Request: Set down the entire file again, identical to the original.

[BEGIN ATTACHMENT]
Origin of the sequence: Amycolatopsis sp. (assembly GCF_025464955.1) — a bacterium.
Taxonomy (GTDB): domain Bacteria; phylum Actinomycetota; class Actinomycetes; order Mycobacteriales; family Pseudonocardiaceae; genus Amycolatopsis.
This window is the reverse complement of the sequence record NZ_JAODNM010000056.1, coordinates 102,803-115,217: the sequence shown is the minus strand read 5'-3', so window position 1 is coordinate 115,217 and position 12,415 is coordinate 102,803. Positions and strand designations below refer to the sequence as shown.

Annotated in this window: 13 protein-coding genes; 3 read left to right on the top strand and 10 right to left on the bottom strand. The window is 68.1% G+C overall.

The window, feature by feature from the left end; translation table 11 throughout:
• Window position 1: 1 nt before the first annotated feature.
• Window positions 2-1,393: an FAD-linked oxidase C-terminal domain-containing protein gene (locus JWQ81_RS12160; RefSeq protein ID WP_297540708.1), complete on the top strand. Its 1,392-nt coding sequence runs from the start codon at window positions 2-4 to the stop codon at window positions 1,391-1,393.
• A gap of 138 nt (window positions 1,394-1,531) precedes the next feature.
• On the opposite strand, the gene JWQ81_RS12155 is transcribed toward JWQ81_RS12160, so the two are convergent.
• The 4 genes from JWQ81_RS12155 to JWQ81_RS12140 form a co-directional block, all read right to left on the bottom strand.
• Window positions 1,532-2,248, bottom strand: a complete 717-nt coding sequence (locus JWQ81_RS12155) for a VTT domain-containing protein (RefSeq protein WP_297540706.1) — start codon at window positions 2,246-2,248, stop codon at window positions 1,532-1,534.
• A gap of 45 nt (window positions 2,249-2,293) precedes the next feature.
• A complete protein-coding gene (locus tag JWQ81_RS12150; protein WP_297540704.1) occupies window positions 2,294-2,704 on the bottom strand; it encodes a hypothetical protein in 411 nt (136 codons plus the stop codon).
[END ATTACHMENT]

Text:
Origin of the sequence: Amycolatopsis sp. (assembly GCF_025464955.1) — a bacterium.
Taxonomy (GTDB): domain Bacteria; phylum Actinomycetota; class Actinomycetes; order Mycobacteriales; family Pseudonocardiaceae; genus Amycolatopsis.
This window is the reverse complement of the sequence record NZ_JAODNM010000056.1, coordinates 102,803-115,217: the sequence shown is the minus strand read 5'-3', so window position 1 is coordinate 115,217 and position 12,415 is coordinate 102,803. Positions and strand designations below refer to the sequence as shown.

Annotated in this window: 13 protein-coding genes; 3 read left to right on the top strand and 10 right to left on the bottom strand. The window is 68.1% G+C overall.

The window, feature by feature from the left end; translation table 11 throughout:
• Window position 1: 1 nt before the first annotated feature.
• Window positions 2-1,393: an FAD-linked oxidase C-terminal domain-containing protein gene (locus JWQ81_RS12160; RefSeq protein ID WP_297540708.1), complete on the top strand. Its 1,392-nt coding sequence runs from the start codon at window positions 2-4 to the stop codon at window positions 1,391-1,393.
• A gap of 138 nt (window positions 1,394-1,531) precedes the next feature.
• On the opposite strand, the gene JWQ81_RS12155 is transcribed toward JWQ81_RS12160, so the two are convergent.
• The 4 genes from JWQ81_RS12155 to JWQ81_RS12140 form a co-directional block, all read right to left on the bottom strand.
• Window positions 1,532-2,248, bottom strand: a complete 717-nt coding sequence (locus JWQ81_RS12155) for a VTT domain-containing protein (RefSeq protein WP_297540706.1) — start codon at window positions 2,246-2,248, stop codon at window positions 1,532-1,534.
• A gap of 45 nt (window positions 2,249-2,293) precedes the next feature.
• A complete protein-coding gene (locus tag JWQ81_RS12150; protein WP_297540704.1) occupies window positions 2,294-2,704 on the bottom strand; it encodes a hypothetical protein in 411 nt (136 codons plus the stop codon).